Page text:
Elaine Bedell Director of entertainment and comedy, ITV

Not many jobs in programming at ITV come with more respon­

Zai Bennett: BBC3

10 sibility than director of enter­ tainment and comedy. Not only does Elaine Bedell’s slate include The X Factor and Britain’s Got Talent, but it’s also widely recognised as the key pillar of the schedule. No pressure then – apart, of course, from the nagging question about what will fill that gap when these shows run out of steam. Commissioning Splash! for Saturday night met with success, while Catchphrase, Off Their Rockers and Through The Keyhole are among the year’s highest-rating entertainment shows, adding to the jubilant return of Saturday Night Take­ away. Bedell also made a brave foray into new comedy but her task now is to turn Israeli format Rising Star – a talent show with a tech twist – into ITV’s next big Saturday night hit.


Zai Bennett Controller, BBC3

In the third year of Delivering Quality First, finding a watertight raison d’etre for BBC3 has never been more important and its critically acclaimed mental health season, It’s A Mad World, was just the ticket to show BBC3 naysayers that referencing sixyear-old show F**k Off, I’m Ginger has finally had its day. While drama has become a victim of budget cuts – though In The Flesh is an impressive addition – Zai Bennett’s comedy and factual series have boomed. Cuckoo, The

Call Centre and Bluestone 42 have all been awarded BBC1 repeats and Jack Whitehall comedy Bad Education is being reworked for a pilot on US network ABC. With Baftas for Our War and The Revolution Will Be Televised, and the addition of women’s football to his schedule, Zai Bennett’s BBC3 is thriving.


Emma Tennant Controller, UKTV

It was Dynamo that chipped away at UKTV’s reputation as the home of dusty David Jason comedies and Top Gear re-runs. Now, with a budget that puts UKTV commissioning power on a par with BBC3, Tennant has big ambitions to build on its growing success in originating content. In entertainment, this means high-end, talent-driven, riskier formats. Shrewdly playing to her strengths as a flexible broadcaster, Tennant talks about developing passion projects in drama and adopting a commissioning style similar to HBO. Tony Jordan’s series Legion, which will air on newly created channel Drama, is an indicator of the scale of her ambition. Dave’s

Piers Wenger Head of drama, Channel 4

Former Doctor Who executive producer Pier’s Wenger’s buzz­words when he arrived at Channel 4 in 2012 were “scale” and “range”. He wanted the next year of drama output on C4 to be a shop window displaying the diversity of style he hoped would characterise his drama schedule. These were encouraging words that suggested original UK drama would grow under his tenure at the broadcaster. And Wenger was true to his word. The slate he unveiled in March this year was indeed broad and diverse, and summer provided a drama feast, from smash hit The Mill and Dates, by Skins writer Bryan Elsley, to the gritty trio of Run, Top Boy and South­ cliffe. Big things are expected in 2014, with Peter Flannery’s New World set to be joined by new projects from Russell T Davies, Paul Abbott and Danny Boyle.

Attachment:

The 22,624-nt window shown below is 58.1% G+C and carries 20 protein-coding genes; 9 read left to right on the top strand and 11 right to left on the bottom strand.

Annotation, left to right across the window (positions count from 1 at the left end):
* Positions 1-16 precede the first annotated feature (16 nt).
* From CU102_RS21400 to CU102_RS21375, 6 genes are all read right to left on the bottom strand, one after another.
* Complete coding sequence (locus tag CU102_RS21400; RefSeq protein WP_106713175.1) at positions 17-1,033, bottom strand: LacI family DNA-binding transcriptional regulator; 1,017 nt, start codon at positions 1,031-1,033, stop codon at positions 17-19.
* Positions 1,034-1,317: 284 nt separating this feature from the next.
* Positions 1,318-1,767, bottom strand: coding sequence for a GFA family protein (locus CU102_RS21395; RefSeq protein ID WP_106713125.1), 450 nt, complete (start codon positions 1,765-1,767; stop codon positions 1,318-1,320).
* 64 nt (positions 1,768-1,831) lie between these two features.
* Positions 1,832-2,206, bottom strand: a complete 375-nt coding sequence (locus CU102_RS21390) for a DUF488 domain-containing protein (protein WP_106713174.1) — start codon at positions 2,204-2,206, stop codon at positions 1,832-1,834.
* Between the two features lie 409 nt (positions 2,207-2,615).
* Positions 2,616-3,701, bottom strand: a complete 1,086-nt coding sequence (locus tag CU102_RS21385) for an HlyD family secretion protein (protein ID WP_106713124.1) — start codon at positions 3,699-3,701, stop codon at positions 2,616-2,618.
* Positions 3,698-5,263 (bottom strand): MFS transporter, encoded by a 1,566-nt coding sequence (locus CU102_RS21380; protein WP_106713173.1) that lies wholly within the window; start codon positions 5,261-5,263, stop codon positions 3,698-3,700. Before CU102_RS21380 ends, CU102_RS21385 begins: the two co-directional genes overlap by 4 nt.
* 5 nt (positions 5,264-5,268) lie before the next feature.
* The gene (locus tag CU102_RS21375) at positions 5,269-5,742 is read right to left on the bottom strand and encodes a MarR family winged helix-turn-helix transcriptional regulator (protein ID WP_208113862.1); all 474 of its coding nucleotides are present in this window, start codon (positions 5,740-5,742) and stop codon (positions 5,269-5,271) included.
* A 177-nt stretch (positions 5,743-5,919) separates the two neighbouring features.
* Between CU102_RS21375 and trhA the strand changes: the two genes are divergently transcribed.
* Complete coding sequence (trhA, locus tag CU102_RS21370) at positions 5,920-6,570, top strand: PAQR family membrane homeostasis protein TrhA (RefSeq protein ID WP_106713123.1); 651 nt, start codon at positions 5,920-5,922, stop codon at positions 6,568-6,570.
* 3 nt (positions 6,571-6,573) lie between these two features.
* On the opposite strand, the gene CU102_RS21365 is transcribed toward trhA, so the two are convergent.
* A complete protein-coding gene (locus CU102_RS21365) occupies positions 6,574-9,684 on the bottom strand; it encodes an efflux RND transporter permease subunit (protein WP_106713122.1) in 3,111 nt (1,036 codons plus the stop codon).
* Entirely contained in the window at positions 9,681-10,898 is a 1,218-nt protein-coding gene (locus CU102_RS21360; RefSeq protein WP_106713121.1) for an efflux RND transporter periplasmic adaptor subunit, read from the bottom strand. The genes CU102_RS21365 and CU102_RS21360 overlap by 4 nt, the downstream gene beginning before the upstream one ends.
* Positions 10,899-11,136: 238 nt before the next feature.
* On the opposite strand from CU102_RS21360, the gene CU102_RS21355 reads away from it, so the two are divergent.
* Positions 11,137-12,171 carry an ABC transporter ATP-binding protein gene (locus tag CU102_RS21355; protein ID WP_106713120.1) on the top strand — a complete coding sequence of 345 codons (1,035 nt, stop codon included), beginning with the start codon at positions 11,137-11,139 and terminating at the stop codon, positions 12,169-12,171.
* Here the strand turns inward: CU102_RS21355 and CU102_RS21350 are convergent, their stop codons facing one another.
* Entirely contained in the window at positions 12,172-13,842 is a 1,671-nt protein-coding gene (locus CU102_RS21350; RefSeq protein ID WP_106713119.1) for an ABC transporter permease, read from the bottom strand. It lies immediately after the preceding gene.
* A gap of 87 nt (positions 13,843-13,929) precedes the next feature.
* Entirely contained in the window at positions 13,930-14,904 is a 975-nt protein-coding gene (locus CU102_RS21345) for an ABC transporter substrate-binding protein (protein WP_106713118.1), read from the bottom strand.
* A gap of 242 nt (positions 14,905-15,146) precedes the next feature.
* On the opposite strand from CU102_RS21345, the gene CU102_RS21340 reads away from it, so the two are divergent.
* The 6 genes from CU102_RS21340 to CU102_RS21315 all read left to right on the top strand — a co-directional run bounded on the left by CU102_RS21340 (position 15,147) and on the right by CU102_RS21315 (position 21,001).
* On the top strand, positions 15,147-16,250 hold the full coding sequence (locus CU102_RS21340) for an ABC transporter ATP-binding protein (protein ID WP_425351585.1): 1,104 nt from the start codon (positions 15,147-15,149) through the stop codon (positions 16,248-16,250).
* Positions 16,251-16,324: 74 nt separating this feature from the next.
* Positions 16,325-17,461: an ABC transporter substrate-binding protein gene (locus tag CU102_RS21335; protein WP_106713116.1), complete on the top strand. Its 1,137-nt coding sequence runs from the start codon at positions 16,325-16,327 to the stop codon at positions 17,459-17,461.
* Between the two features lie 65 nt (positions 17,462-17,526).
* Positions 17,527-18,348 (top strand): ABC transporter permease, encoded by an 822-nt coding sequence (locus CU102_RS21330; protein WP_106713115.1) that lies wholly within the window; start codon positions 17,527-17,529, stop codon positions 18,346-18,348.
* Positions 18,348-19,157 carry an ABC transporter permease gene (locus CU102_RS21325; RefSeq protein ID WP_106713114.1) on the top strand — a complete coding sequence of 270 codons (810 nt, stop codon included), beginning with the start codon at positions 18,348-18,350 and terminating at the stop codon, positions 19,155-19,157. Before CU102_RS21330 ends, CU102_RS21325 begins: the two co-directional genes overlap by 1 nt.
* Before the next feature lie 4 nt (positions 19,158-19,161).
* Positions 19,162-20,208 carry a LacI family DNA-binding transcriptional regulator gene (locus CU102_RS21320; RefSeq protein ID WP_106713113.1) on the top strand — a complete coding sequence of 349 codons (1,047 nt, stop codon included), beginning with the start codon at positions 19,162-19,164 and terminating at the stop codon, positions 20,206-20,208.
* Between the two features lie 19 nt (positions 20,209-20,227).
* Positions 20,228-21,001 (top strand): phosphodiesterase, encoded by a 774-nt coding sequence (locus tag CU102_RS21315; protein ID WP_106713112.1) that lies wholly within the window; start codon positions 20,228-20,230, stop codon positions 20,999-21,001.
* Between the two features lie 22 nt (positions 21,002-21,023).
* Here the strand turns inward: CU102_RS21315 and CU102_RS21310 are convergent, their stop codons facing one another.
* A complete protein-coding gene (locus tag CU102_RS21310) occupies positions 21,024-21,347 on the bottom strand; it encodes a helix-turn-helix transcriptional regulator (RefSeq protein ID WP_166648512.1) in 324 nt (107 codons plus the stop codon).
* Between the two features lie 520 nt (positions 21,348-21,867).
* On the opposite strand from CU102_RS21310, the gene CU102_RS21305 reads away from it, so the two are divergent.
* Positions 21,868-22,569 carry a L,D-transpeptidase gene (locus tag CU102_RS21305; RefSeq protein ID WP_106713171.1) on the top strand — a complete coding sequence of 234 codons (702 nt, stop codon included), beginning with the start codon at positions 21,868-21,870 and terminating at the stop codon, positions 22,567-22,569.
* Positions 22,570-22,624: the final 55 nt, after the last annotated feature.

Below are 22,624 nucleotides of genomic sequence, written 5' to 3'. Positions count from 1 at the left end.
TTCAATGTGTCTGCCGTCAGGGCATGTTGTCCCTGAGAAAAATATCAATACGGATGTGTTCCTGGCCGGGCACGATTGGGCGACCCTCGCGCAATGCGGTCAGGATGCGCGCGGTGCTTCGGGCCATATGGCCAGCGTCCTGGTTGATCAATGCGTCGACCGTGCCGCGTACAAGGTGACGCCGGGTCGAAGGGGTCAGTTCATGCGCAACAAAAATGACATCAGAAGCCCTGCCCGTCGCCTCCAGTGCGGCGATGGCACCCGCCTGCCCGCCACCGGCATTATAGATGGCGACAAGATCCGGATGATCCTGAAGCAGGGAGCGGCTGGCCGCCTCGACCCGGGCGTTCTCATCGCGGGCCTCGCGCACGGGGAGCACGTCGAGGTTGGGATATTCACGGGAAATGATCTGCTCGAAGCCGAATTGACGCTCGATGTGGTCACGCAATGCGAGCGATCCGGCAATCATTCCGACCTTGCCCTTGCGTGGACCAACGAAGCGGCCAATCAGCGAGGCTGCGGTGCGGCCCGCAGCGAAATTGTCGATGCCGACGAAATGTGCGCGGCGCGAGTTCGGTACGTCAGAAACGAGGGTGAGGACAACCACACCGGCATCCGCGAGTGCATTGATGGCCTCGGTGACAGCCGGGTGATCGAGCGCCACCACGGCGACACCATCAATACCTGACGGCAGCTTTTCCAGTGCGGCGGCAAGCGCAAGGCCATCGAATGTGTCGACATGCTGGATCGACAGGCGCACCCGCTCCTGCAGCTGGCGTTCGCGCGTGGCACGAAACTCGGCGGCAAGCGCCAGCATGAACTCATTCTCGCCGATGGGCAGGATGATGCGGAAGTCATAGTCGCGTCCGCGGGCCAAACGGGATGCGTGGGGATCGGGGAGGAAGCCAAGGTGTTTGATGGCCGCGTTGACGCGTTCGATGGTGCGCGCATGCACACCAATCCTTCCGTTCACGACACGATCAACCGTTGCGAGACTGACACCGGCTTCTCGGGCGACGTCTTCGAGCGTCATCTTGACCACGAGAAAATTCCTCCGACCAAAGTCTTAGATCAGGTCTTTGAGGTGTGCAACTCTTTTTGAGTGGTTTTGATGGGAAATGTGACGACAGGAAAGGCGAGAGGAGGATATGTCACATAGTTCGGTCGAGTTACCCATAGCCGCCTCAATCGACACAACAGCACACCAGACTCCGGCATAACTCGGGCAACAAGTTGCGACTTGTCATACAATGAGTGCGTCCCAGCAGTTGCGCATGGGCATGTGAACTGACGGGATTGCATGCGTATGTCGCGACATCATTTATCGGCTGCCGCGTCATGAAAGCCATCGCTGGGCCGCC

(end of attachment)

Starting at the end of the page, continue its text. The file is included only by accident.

Ben Frow Director of programmes, Channel 5

Under Ben Frow’s leadership, Channel 5 was able to say for the first time since it launched in 1997 that it had, for a week at ➤ 6 December 2013 | Broadcast | 9

Hot 100 2013 Commissioners least, a higher audience share than Channel 4. Quite an achievement, however small the margin and however nuanced the definition (C4 certainly had a different take on it); moreover, it’s quite ironic that former C4 staples Big Brother and cricket delivered the blow. But the man for whom “share is everything” didn’t want to dwell on the moment. Frow’s focus is on shaking off C5’s downmarket reputation and ensuring it earns respect as a blue-collar channel. He made his mark on the channel quickly with a commissioning team shake-up that signified he’ll take a hands-on approach to commissioning. Super Scroungers was his first order and a return to original UK drama as the stalwart CSI franchise drops away indicates desire to keep the channel fresh and exciting.


Emma Willis

Head of documentaries, BBC1/2/4

When the commissioning editor for documentaries job was left vacant as Charlotte Moore settled into her new role as BBC1 controller, the opportunity was taken to split her duties. Emma Willis was duly appointed head of documentaries for BBC2 and BBC4, leaving BBC3 docs and features for Sam Bickley to look after (they both work across BBC1 commissioning). The Secret History Of Our Streets and The Tube are recent commissions, but she’s probably best known for the triumph that is The Great British Bake Off, a show she’s been with from the start and from which have sprung The Great British Sewing Bee and now Grow, Make, Eat. It’ll be the award-winning commissioner’s job to ensure the delicate balance of homespun yet competitive charm that has made GBBO a success is preserved on its bigger, brasher sister channel. 10 | Broadcast | 6 December 2013


Shane Allen

Head of comedy, BBC

Shane Allen jumped ship from C4 just over a year ago, leaving the door swinging on acclaimed hits such as Black Mirror, as well as controversies such as Frankie Boyle’s Tramadol Nights, and an infamous parting email and ‘roast-style’ leaving do. The BBC offers the top job in comedy but still the appointment of this maverick surprised some. Nevertheless, Allen is embracing the old and the new as he tries to attract and retain comic talent on a development plan that straddles the BBC’s platforms. While Sky is flinging money at UK content to the tune of £600m, you’d think he’d have his work cut out, but Allen has already commissioned House Of Fools, a sitcom from Vic Reeves and Bob Mortimer, revived Open All Hours and enticed C4 stalwart Peter Kay to the BBC to make Car Share, which will premiere on iPlayer.